Guest Post: The Potential of Connected, Social Photography

Princes Bridge, Melbourne | Image by Misho Baranovic

Princes Bridge, Melbourne | Image by Misho Baranovic

For this post we have asked five members of the international photographic collective, the Mobile Photo Group to share with us why they use mobile devices as part of their photographic process.

But first, a little bit of background about the group. The Mobile Photo Group was formed in mid-2011 and currently has 13 members from America, Europe, Asia and Oceania. The group is dedicated to promoting their work and presenting mobile photography as an important and evolving form of photography. Made up of documentarists, street photographers, fashion photographers, portrait photographers, photojournalists, story tellers, writers, poets and artists, MPG is exploring the potential of connected, social photography.[short]

Oliver Lang, Sydney, Australia

Floating, Park Street, Sydney | Image by Oliver Lang

Floating, Park Street, Sydney | Image by Oliver Lang

"I use a mobile phone for photography because it allows me to shoot, edit and share my images from the single device. The iPhone can take excellent images. There are limitations, but this hasn't stopped me taking images worthy of printing and framing, or including among images taken on a DSLR.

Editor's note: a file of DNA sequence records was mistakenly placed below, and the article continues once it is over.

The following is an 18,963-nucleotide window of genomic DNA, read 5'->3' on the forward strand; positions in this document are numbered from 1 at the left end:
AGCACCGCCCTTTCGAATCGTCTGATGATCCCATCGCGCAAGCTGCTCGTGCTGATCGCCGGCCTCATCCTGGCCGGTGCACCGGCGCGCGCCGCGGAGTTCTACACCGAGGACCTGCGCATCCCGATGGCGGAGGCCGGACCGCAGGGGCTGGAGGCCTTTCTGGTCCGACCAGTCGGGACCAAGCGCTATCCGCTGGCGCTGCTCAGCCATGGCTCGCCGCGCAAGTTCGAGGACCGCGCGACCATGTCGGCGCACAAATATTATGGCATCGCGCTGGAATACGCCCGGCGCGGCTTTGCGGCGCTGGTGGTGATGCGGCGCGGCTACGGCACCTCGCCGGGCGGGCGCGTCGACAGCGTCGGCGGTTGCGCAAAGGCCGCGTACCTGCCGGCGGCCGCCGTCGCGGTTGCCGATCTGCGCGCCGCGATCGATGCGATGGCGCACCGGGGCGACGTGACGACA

"I am able to share my images with people from every corner of the world. Mobile photography is making the world a smaller place. I've found amazing friendships that will last a lifetime by shooting and sharing images on a mobile phone. I've travelled to New York and Tokyo and met the smiling faces of people I've only ever known because of their mobile photography. There's also the friendships I've made in my own city of Sydney, and people I would otherwise never have had the pleasure of meeting."

Theodore Kaye, Dushanbe, Tajikistan

Uighur men gathered at a sports event in Hotan, on the southern rim of the Taklamakan Desert | Image by Theodore Kaye

Uighur men gathered at a sports event in Hotan, on the southern rim of the Taklamakan Desert | Image by Theodore Kaye

"Conspicuous photography can be hazardous to your health in the post-Soviet world, especially in parts of Central Asia, where I do much of my documentary work. After a few police confrontations due to my pro gear, I turned to the cellphone camera as a low-key way to explore certain local issues. I've grown to like the aesthetic and unique intimacy the cellphone affords, and now plan a book, profiling the Central Asian 'stans (ex-Soviet Republics) through mobile photography alongside my more formal assignment work."

Greg Schmigel, Arnold, Maryland

Private Room Entry | Image by Theodore Kaye

Private Room Entry | Image by Theodore Kaye

"For the past couple of years, one of the most common phrases echoed in the mobile photography community is 'The best camera is the one that's with you'. And while I believe that's true from a literal sense, I truly believe that the best camera is 'the one you're most comfortable with'. And for me, since 2008, that camera has been the iPhone – hands down.